Ready to storm into your next IT sales meeting and wow the room with a snazzy deck full of slides showcasing how great your product is? That’s perfect—if you want to get laughed out of the room. If, on the other hand, you’d like your prospect to take you seriously and progress down the funnel, you should do exactly the opposite. Follow these technology sales process tactics.

In the IT edition of our Ultimate Enterprise Sales Playbook series, we caught up with Emissaries from companies like Merck, Kellogg’s, Johnson & Johnson, and CVS to find out what the right approach to sales looks like in 2018. These former IT decision makers all told us one thing: the days of product-pushing are over.

Instead, sales teams need to dig deep and gain a real-world understanding of their prospects before they plow through the technology sales process deck.

“It’s really, really important to show up with knowledge of the main issues we’re facing and the values we have as a corporation,” our Emissary, a former VP of IT at Kellogg’s, explained. “That would increase the likelihood of moving on to the next round.”

In order to move your deals into the “closed won” column, you’ve got to change up how you—and your team—sells to enterprise-level buyers and your technology sales process tactics. Here’s how.

1. Always be closing adding value in your technology sales process

IT leaders need to stay ahead of trends, so they’re constantly doing research to understand changes impacting their industry and field. That means they’re also likely brainstorming solutions, and moving down the “awareness” stage of the marketing funnel—well before you even enter the picture.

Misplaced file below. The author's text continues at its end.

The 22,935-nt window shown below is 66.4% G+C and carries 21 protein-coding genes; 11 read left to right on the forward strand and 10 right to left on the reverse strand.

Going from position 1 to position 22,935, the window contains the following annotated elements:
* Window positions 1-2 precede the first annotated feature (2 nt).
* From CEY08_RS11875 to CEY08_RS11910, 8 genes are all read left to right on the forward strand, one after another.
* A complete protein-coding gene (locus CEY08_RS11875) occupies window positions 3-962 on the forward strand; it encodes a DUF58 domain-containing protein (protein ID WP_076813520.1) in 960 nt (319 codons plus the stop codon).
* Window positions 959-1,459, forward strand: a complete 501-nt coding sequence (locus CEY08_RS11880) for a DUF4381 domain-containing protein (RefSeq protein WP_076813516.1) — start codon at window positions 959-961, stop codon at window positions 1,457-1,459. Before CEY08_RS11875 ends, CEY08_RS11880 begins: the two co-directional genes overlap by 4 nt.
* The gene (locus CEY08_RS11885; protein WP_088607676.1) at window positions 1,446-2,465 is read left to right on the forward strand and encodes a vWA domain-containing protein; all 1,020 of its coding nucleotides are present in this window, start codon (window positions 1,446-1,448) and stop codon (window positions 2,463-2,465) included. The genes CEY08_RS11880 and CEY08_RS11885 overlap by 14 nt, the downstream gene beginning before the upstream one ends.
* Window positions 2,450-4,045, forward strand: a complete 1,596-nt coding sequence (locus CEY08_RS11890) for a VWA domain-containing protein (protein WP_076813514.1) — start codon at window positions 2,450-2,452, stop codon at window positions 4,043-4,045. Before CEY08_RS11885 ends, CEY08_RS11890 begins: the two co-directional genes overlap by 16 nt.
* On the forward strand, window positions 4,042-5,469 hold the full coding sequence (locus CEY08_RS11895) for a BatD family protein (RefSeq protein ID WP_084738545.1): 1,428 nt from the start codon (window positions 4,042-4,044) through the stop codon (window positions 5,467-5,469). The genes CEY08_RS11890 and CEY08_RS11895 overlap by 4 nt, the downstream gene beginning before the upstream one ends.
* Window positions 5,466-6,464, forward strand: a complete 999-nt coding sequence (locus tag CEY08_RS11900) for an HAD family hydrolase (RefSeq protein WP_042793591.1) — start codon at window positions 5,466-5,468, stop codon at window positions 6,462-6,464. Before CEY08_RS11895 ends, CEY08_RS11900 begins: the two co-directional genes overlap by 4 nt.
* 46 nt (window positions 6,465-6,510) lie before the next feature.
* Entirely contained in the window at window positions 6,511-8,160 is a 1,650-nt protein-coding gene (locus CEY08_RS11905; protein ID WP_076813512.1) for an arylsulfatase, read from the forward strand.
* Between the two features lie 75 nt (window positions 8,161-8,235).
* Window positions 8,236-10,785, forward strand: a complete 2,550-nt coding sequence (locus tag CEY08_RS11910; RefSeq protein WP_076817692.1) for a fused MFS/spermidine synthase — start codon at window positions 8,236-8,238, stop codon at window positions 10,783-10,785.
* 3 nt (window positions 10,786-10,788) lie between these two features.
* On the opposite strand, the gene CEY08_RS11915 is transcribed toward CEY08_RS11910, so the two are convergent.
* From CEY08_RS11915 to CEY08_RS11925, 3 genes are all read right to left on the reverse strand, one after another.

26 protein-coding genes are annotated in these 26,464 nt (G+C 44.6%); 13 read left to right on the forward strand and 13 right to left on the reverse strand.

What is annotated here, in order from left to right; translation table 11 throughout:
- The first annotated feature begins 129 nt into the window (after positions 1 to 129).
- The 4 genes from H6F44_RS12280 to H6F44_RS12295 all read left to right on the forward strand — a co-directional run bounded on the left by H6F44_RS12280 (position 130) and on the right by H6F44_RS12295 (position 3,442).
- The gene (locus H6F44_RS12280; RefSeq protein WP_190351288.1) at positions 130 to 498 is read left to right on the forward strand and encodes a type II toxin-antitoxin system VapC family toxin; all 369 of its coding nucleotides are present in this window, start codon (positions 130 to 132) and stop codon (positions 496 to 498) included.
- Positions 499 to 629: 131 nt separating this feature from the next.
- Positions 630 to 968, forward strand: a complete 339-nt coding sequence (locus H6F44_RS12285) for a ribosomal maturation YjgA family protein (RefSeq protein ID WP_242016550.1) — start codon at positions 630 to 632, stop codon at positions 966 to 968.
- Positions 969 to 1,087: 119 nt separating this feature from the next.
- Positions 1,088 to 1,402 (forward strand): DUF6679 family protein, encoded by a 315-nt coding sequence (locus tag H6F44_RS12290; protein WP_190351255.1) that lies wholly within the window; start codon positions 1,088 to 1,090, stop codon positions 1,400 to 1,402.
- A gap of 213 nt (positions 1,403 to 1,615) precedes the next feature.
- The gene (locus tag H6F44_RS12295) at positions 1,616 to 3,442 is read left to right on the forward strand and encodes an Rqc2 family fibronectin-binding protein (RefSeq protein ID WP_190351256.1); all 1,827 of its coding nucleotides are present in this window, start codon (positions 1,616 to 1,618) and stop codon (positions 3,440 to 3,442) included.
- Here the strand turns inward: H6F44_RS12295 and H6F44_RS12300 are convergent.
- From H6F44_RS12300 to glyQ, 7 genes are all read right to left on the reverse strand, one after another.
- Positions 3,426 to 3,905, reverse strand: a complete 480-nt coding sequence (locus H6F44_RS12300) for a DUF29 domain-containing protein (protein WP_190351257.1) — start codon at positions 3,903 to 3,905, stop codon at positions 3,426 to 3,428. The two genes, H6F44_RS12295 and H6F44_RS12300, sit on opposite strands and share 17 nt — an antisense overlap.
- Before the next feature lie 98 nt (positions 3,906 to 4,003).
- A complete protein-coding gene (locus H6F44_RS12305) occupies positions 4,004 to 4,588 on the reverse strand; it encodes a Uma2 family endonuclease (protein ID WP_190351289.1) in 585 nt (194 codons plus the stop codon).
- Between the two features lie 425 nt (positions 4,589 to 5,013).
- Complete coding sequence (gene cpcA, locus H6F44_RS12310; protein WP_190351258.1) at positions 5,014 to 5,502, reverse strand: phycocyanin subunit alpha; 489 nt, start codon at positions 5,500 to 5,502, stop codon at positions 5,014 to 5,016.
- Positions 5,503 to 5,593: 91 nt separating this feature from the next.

Today’s buyers are empowered and less dependent on salespeople when making purchases than ever before. In fact, 50-90% of the buyer’s journey is complete before a buyer interacts with a sales rep. That survey also revealed that 60 percent of buyers want to connect with a salesperson during the “consideration” stage—after they’ve had time to do their research and make a shortlist—while just 19 percent want to connect with a salesperson during the “awareness” stage.

This means your prospect probably knows all about your solution’s feature set before you reach out to them. So how do you pitch when your features are old news?

Start by adding value the moment you enter the room. Prepare use cases that demonstrate how existing customers have used your solution to overcome their challenges. Be upfront about what your solution can—and cannot—deliver, as well as any potential hiccups or challenges the prospect might encounter, especially around integrations.

Remember, your prospects can’t be experts in every field. Your solution might appeal to them, but to be a true partner, they will look to you to be that industry expert who can help them understand and optimize your solution.

Lastly, leave them with more than your pitch deck. Invite them to industry events, or provide them with literature that can inform their buying decision.